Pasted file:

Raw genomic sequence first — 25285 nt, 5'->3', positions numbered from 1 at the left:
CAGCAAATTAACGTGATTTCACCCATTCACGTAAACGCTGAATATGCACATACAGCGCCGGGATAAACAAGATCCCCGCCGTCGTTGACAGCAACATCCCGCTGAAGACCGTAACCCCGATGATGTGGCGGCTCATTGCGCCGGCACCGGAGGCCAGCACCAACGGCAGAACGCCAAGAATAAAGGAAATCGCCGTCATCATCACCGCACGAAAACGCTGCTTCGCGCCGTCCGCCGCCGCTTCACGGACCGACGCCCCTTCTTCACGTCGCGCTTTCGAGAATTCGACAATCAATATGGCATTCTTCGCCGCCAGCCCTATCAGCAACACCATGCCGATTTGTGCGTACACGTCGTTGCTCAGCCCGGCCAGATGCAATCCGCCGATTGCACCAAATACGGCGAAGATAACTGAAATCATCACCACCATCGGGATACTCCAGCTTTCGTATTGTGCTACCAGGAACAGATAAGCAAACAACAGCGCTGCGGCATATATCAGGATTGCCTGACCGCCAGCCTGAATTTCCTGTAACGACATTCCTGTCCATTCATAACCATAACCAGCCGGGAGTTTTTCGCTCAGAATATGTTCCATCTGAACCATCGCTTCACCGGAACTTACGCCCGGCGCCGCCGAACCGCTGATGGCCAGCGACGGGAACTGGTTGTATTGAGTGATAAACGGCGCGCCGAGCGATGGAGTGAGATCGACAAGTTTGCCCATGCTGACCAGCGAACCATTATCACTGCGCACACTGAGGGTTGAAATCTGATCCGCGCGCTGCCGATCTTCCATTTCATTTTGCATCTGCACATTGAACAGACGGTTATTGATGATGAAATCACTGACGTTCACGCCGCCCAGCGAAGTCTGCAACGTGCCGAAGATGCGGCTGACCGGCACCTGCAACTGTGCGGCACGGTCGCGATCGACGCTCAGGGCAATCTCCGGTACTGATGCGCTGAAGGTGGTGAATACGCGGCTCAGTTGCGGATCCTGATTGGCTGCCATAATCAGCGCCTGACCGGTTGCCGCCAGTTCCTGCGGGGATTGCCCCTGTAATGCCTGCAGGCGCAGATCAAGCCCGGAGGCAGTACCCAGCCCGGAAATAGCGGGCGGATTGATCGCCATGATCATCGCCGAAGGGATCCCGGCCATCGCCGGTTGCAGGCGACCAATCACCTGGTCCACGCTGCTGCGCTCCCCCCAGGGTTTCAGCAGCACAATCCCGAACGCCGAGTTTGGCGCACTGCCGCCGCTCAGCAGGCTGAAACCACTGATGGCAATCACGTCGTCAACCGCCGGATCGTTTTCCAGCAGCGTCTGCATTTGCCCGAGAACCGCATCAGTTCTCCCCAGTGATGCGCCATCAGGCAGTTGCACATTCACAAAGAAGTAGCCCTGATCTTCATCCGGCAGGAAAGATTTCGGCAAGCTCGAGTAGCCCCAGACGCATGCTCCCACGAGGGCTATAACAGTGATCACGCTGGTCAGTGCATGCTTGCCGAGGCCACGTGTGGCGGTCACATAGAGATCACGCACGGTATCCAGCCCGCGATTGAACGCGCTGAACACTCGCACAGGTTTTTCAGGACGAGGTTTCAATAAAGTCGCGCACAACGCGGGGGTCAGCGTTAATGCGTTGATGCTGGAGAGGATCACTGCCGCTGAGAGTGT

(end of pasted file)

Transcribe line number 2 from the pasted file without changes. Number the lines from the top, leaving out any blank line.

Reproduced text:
CAGCAAATTAACGTGATTTCACCCATTCACGTAAACGCTGAATATGCACATACAGCGCCGGGATAAACAAGATCCCCGCCGTCGTTGACAGCAACATCCCGCTGAAGACCGTAACCCCGATGATGTGGCGGCTCATTGCGCCGGCACCGGAGGCCAGCACCAACGGCAGAACGCCAAGAATAAAGGAAATCGCCGTCATCATCACCGCACGAAAACGCTGCTTCGCGCCGTCCGCCGCCGCTTCACGGACCGACGCCCCTTCTTCACGTCGCGCTTTCGAGAATTCGACAATCAATATGGCATTCTTCGCCGCCAGCCCTATCAGCAACACCATGCCGATTTGTGCGTACACGTCGTTGCTCAGCCCGGCCAGATGCAATCCGCCGATTGCACCAAATACGGCGAAGATAACTGAAATCATCACCACCATCGGGATACTCCAGCTTTCGTATTGTGCTACCAGGAACAGATAAGCAAACAACAGCGCTGCGGCATATATCAGGATTGCCTGACCGCCAGCCTGAATTTCCTGTAACGACATTCCTGTCCATTCATAACCATAACCAGCCGGGAGTTTTTCGCTCAGAATATGTTCCATCTGAACCATCGCTTCACCGGAACTTACGCCCGGCGCCGCCGAACCGCTGATGGCCAGCGACGGGAACTGGTTGTATTGAGTGATAAACGGCGCGCCGAGCGATGGAGTGAGATCGACAAGTTTGCCCATGCTGACCAGCGAACCATTATCACTGCGCACACTGAGGGTTGAAATCTGATCCGCGCGCTGCCGATCTTCCATTTCATTTTGCATCTGCACATTGAACAGACGGTTATTGATGATGAAATCACTGACGTTCACGCCGCCCAGCGAAGTCTGCAACGTGCCGAAGATGCGGCTGACCGGCACCTGCAACTGTGCGGCACGGTCGCGATCGACGCTCAGGGCAATCTCCGGTACTGATGCGCTGAAGGTGGTGAATACGCGGCTCAGTTGCGGATCCTGATTGGCTGCCATAATCAGCGCCTGACCGGTTGCCGCCAGTTCCTGCGGGGATTGCCCCTGTAATGCCTGCAGGCGCAGATCAAGCCCGGAGGCAGTACCCAGCCCGGAAATAGCGGGCGGATTGATCGCCATGATCATCGCCGAAGGGATCCCGGCCATCGCCGGTTGCAGGCGACCAATCACCTGGTCCACGCTGCTGCGCTCCCCCCAGGGTTTCAGCAGCACAATCCCGAACGCCGAGTTTGGCGCACTGCCGCCGCTCAGCAGGCTGAAACCACTGATGGCAATCACGTCGTCAACCGCCGGATCGTTTTCCAGCAGCGTCTGCATTTGCCCGAGAACCGCATCAGTTCTCCCCAGTGATGCGCCATCAGGCAGTTGCACATTCACAAAGAAGTAGCCCTGATCTTCATCCGGCAGGAAAGATTTCGGCAAGCTCGAGTAGCCCCAGACGCATGCTCCCACGAGGGCTATAACAGTGATCACGCTGGTCAGTGCATGCTTGCCGAGGCCACGTGTGGCGGTCACATAGAGATCACGCACGGTATCCAGCCCGCGATTGAACGCGCTGAACACTCGCACAGGTTTTTCAGGACGAGGTTTCAATAAAGTCGCGCACAACGCGGGGGTCAGCGTTAATGCGTTGATGCTGGAGAGGATCACTGCCGCTGAGAGTGT